Gell-Mann made up a tale about some faeries he named after nonsense words from a James Joyce novel. Made-up human idea, written in human books, passed along by very human scientists. Nonetheless, useful in describing the physical world, and therefore increasingly accepted by large groups of scientists, built into the Standard Model, and now largely adopted as being a reasonable description of our understanding of the truth of that physical world.
How is atheism useful in the social world? It does not seem like it has anywhere near enough utility as a theory to be widely adopted, which is what in fact we seem to see. So it stays a relatively small fringe cult, with adherents only in societies that tend to be arrogant and wealthy at the expense of others.
Atheism as a social theory is largely a failure.
It isn't a social theory; it's simply a distinction from a more common category.
Its level of adoption is low, and...
Yet growing, though it's not overly important one way or the other.
...tends to be limited to those who nurse an anger toward organized religion for personal reasons.
Anecdotal and/ or speculative. (Anecdotally, I would say it is also false).
Most people find that unsatisfying the long run, and people who leave organized religion without anger seem to prefer a benign therapeutic deism.
Also seems speculative. Most people are coming from a theistic paradigm. If we're going to entertain speculation, I'd say most feel considerable pressure to conform to the common views of their region. While religious minorities in a given region may also feel pressure to conform, most members of those minorities likely to ascribe to the religion of their family, so there is competing pressure and support. Many atheists may not be able to say the same and are stuck feeling as outsiders to both their family and society. In some regions, atheists also receive the greatest amount of antipathy of all religious demographical groups. In regions where religiosity is less pronounced, my suspicion is that much of the unpleasantness and discomfort with being an atheist is not present. For instance, where I live the largest group is 'no-religious affiliation', and being an atheist really causes no problems or discomfort from my experience or in the experiences of most atheists I know here.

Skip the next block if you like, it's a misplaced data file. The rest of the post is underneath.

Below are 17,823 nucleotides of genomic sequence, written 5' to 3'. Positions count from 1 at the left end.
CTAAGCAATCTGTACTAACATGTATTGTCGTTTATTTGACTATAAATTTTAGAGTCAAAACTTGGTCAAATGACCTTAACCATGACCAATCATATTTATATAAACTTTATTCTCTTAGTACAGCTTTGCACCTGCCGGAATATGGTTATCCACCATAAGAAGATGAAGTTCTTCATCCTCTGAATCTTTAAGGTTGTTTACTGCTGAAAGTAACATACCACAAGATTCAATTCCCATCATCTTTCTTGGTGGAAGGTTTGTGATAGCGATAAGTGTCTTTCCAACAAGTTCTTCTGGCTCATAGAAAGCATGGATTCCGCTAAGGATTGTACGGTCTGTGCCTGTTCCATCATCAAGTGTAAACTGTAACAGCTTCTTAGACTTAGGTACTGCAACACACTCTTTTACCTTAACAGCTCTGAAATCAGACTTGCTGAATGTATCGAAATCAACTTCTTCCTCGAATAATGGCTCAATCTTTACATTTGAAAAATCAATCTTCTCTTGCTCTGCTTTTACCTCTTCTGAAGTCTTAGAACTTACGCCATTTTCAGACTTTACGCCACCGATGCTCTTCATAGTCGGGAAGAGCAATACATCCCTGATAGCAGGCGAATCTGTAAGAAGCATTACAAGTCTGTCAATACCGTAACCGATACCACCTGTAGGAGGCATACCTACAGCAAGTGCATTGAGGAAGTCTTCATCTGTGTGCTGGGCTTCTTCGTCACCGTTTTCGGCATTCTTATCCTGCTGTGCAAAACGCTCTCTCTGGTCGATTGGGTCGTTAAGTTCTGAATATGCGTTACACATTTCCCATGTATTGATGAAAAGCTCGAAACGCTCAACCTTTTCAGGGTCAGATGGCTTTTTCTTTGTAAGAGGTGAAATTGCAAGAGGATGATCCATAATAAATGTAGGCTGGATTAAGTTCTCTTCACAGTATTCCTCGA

Atheism hasn't in any way proved itself useful in strengthening society, inspiring creativity, or causing individuals to work diligently toward self-improvement.
Again, it's not a philosophy in iteself, so one shouldn't expect such a thing. Some atheists seem to feel that their atheism demands some level of social/ moral/ ethical consciousness, but my feeling is that each should feel free to pursue the life philosophy which holds the greatest value to them individually. For instance, I do not give charity as an atheist, but merely as a human being.
It does not insist that people reach out across ethnic/tribal lines to consider all humans brothers and sisters, it has little success in moving people to sacrifice for the good of the whole, it offers neither comfort for the afflicted nor challenge for the self-satisfied.
Well, at present it often does if for no other reason than atheism represents a minority. Out of necessity, most of us have to cooperate with those who are different from us. But even if that wasn't the case, many atheists seem to do it simply because we believe it has intrinsic value toward creating a better society in which to live.
It would tear down religion or social structures that it feels are outmoded, but does not offer any satisfying replacement.
Not intrinsically. There are vociferous atheists who would like all religion abolished, but the idea that they propose no alternative doesn't seem common. Naturally I would like to see outmoded views stripped from governmental structures, but I am not without views on replacements.
Intellectually, I personally find it largely shallow and lacking nuance, and at times more dogmatic than most religions with which I am familiar.
Shallow and lacking nuance are fair in my opinion, but do not detract from the position. It is a simple, straightforward position at heart: the impetus to believe in deities does not exist. Dogmatic? If you could cite a dogma of atheism, I'd be pleased to asses it.
Theres so much of that I agree with - so much food for thought.
and Im as atheist as they come.
@ Professor Robert - I can't really disagree with most of what you say. I think it's the militant atheists who tend to be the angry ones. I think the atheist ideal is more widespread and tenacious than you give it credit for. Apart from that, you're pretty on the money.
Militant how? Define militancy, if you please.
@ Kris - hardliners, people who want an end to religion.
I think 'hardliners' would be a better term. 'Militancy' is character assassination in most cases. It seems many who want to end religion entirely still do not desire to do so through forceful means. Castigation simply because they are willing to struggle hard for the world they want to see seems rather inappropriate.
If I've missed the mark, please do let me know, but I find 'militant' is used far too lightly these days to the point that it discourages impassioned discourse.